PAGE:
As the Germans were building a modern high-tech training base for the Russian Army, the French were busy building sophisticated naval vessels for the Russians. The building of four Mistral class ships for the Russian Navy was commissioned in 2011 as part of a $1.7 billion technology-transfer agreement between Moscow and Paris. Under this agreement, the first two ships — the Sevastopol and the Vladivostok — were to be built by the French shipbuilding firm STX at Saint-Nazaire with Russian engineers on site to learn the techniques of modern shipbuilding.

The Sevastopol has been completed, and is due to be commissioned by the Russian Navy on Nov. 1. The Vladivostok will not be completed until later this year, and is expected to join the fleet in 2015. Russia then has the option of producing the second two Mistral carriers at home, but no decision has yet been made. Russia is desperately trying to improve their naval capabilities. They need larger, more advanced ships like cruisers and carriers, but the Russian naval budget cannot afford to build them abroad. That is why there are scores of Russian engineers and technicians in St. Nazaire learning the techniques of building these ships so that they can start building them at home. The Mistral is much more advanced than anything the Russian shipbuilding industry can currently produce. Moreover, it will not function without the introduction of very sophisticated communications system for the command and control systems – a sophistication missing in current Russian skill sets. While it is not clear whether the French have agreed to make this high-tech transfer of technology it is of some interest to the U.S. who will have to work out the details for itself as France is not forthcoming with the information.

The Germans and the French are not just reluctant to detail the types of technology transfer going on with Russia they deny that the U.S. has a need to know this information as it is a commercial transaction. Both the French and the Germans are upset that the U.S. feels it can punish companies (in this case banks) for violating the rules. On the 10th of July the heads of French and German industries issued a press statement saying “The United States is not playing fairly in its trade with Europe and is deliberately undermining Europe's banking system.” Ulrich Grillo, the head of the BDI (German Industrial Federation) said in an interview published both in the German daily FAZ and the French newspaper Les Echos that there must be a freer regulation of the banking industry and accused the U.S. of seeking to "starve" European banks by slapping huge fines on them.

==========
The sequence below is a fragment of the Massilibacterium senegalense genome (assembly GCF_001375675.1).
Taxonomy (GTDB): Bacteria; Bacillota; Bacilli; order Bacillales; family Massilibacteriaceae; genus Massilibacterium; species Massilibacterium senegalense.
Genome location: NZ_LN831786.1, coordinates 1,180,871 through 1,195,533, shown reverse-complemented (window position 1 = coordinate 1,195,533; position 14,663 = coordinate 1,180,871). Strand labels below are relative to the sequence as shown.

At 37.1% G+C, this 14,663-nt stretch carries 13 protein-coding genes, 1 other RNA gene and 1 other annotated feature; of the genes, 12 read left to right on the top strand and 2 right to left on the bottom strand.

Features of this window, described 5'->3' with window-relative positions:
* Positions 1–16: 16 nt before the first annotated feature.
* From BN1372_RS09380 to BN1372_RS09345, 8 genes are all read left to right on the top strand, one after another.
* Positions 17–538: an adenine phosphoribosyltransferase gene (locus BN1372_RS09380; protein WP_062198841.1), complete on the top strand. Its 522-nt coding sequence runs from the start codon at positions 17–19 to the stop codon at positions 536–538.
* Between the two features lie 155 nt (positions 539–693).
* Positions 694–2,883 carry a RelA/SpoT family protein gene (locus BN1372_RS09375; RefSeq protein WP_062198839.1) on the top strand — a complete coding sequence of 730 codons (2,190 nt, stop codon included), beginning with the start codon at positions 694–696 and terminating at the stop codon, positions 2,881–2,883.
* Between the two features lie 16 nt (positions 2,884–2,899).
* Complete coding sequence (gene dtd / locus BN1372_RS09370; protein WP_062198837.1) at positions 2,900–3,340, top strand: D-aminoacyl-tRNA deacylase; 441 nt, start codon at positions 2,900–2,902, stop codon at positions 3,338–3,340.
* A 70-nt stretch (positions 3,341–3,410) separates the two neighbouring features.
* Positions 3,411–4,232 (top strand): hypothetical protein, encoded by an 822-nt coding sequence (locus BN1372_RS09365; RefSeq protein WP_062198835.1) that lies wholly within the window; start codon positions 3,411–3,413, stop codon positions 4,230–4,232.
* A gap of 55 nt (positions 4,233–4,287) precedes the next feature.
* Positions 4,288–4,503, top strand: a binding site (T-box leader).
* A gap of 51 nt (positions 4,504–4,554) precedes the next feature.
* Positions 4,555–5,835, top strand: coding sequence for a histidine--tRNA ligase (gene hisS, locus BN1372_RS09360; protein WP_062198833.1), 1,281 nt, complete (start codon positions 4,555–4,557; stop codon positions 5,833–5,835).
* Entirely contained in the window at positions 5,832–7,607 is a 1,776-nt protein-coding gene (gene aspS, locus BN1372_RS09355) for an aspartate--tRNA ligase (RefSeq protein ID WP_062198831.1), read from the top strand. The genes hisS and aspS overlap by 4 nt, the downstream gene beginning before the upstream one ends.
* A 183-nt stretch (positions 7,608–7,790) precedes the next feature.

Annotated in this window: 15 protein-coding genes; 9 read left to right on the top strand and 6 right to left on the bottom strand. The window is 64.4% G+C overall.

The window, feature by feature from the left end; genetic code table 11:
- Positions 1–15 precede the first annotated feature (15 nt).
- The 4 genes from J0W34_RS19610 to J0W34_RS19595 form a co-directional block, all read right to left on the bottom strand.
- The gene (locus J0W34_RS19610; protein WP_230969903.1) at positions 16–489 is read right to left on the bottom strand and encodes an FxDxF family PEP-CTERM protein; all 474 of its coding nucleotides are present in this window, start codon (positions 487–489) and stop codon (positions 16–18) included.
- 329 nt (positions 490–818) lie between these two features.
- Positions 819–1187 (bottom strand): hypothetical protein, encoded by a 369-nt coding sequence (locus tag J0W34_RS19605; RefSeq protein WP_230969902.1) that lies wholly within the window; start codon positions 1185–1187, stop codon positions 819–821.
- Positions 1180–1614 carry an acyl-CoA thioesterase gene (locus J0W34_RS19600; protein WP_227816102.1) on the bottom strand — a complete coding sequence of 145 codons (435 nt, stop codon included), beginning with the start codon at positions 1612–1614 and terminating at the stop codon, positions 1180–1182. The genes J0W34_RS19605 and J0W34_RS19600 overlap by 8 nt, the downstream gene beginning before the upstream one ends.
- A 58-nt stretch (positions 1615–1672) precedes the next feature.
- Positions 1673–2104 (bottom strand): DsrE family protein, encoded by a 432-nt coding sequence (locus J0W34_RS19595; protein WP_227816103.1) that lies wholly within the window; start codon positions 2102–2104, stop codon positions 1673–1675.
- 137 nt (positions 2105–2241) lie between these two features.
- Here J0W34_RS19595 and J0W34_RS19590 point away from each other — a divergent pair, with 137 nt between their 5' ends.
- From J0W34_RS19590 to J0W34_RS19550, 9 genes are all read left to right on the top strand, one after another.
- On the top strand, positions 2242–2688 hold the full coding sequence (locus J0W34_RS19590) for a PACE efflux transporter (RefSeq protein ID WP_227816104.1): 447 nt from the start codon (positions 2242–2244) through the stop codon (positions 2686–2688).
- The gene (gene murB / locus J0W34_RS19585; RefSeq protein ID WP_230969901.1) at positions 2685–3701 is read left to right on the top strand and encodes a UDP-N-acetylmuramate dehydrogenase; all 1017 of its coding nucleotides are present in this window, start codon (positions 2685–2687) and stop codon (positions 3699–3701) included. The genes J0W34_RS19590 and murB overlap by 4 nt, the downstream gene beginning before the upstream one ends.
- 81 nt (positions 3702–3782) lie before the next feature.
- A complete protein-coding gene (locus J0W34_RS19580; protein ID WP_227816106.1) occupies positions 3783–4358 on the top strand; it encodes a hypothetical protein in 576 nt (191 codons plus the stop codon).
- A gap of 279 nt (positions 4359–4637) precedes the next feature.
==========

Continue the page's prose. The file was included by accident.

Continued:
The French bank BNP was recently fined nearly $9.0 billion (6.6 billion euros) for violating US sanctions against blacklisted countries including Iran and Sudan and is investigating Germany's second-biggest bank Commerzbank on the same suspicions. The country's biggest lender Deutsche Bank has set aside billions of euros in provisions in case it is fined too. The Europeans are breaking the rules to which they agreed and are now complaining about paying fines when they are caught in their breach. Small wonder that they don’t want the U.S. to ask questions on its own. They prefer to nudge and wink and hope their actions will be overlooked. They also do not want to place sanctions on Russia for its actions in the Ukraine as they will suffer on the bottom line.

So, one should expect more self-righteous indignation by Germany and her friends in calling for the U.S. to stop spying on them. Lots of luck. In the words of Don Corleone “Mantenere i vostri amici vicini ma i vostri nemici più vicini” (Keep your friends close, but your enemies closer).